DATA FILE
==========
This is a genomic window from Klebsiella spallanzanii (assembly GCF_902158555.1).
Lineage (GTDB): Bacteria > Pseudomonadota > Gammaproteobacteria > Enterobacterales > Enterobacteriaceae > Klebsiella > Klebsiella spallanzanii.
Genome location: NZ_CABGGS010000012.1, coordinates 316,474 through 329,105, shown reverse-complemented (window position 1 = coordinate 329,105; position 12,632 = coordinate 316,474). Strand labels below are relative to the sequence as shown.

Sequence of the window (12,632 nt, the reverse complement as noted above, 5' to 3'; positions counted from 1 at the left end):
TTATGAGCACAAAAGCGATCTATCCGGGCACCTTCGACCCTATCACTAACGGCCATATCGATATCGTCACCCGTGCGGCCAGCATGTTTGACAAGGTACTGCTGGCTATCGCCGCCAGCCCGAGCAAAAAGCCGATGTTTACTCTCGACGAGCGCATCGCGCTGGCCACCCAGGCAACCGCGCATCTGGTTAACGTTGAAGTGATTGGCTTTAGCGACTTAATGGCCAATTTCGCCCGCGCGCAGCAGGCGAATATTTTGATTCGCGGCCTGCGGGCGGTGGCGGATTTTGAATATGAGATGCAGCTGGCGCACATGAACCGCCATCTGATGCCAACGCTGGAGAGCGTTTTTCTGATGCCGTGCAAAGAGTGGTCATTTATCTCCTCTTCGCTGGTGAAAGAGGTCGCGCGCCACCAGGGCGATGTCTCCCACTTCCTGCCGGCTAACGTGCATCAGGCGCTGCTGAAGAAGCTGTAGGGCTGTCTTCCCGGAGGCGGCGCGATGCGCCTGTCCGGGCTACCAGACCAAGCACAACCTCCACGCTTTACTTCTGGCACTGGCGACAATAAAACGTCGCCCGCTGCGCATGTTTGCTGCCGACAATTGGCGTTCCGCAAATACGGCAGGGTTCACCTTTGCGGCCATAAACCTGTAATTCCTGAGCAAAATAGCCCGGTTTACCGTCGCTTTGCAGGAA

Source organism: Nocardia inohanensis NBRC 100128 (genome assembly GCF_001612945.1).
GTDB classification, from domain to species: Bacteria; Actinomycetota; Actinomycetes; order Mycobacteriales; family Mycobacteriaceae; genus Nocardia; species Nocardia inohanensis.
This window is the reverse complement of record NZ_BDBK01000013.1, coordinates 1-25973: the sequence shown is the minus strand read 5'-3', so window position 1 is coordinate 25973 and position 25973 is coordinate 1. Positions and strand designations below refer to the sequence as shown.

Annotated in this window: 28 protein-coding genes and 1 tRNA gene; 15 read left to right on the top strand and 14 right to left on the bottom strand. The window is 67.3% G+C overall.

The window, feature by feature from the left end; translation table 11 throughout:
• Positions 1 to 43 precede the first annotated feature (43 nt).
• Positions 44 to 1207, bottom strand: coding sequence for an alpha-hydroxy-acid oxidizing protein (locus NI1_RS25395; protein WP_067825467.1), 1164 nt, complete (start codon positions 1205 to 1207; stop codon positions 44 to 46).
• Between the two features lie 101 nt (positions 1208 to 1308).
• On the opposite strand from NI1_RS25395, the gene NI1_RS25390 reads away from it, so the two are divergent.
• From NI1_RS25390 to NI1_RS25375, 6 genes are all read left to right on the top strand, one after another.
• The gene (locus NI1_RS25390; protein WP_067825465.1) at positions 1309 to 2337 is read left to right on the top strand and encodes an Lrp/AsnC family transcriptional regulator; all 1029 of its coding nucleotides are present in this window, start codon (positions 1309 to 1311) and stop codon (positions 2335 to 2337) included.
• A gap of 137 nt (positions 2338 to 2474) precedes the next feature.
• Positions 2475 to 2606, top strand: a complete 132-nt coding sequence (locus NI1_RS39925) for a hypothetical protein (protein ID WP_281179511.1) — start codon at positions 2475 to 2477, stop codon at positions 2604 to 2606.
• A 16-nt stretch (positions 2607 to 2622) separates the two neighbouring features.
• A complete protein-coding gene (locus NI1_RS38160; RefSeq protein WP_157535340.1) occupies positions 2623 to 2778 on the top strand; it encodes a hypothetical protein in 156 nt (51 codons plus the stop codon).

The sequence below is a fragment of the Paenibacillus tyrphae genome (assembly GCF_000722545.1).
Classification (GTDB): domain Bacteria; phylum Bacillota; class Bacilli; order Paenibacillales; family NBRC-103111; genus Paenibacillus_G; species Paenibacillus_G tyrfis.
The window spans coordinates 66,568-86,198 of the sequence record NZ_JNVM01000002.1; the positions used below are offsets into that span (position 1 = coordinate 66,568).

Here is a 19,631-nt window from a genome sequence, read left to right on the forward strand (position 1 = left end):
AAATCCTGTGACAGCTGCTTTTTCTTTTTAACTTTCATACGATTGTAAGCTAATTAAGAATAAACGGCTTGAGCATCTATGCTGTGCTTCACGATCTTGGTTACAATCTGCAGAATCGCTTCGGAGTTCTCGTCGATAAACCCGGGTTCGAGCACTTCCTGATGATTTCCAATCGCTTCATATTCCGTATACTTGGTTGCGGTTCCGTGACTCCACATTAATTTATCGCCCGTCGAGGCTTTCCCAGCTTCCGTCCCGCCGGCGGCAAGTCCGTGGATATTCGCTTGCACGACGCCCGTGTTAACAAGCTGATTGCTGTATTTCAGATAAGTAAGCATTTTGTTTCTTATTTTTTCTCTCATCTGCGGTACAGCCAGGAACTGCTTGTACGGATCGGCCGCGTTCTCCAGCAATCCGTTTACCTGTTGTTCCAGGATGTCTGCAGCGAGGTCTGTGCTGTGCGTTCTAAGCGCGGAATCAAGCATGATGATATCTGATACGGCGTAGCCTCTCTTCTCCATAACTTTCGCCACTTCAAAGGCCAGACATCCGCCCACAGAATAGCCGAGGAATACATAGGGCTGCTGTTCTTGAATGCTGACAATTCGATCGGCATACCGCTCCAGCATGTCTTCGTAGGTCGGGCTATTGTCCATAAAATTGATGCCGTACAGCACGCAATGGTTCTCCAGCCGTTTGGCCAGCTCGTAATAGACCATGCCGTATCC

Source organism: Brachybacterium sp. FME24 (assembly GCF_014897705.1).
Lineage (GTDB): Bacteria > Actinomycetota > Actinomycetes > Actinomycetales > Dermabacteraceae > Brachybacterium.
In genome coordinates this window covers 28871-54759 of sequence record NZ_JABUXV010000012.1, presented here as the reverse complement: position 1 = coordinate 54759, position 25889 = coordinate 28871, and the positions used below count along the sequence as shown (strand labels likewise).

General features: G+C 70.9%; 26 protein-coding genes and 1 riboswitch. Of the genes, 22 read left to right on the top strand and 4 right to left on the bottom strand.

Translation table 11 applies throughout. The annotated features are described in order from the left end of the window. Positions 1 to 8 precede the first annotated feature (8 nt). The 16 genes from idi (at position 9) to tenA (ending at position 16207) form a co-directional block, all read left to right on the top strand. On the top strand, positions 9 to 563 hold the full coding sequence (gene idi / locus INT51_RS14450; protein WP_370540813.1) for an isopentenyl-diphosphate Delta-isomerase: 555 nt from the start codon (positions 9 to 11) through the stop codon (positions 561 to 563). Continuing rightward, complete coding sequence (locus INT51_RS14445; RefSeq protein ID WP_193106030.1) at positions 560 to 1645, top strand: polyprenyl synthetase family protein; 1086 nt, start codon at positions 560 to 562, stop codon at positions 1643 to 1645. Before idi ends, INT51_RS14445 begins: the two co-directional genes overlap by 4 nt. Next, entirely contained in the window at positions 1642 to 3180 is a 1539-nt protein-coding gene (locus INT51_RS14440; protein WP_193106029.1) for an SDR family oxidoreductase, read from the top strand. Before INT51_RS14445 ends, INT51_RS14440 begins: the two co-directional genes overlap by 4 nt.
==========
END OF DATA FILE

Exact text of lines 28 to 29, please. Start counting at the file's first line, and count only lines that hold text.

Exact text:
In genome coordinates this window covers 28871-54759 of sequence record NZ_JABUXV010000012.1, presented here as the reverse complement: position 1 = coordinate 54759, position 25889 = coordinate 28871, and the positions used below count along the sequence as shown (strand labels likewise).

General features: G+C 70.9%; 26 protein-coding genes and 1 riboswitch. Of the genes, 22 read left to right on the top strand and 4 right to left on the bottom strand.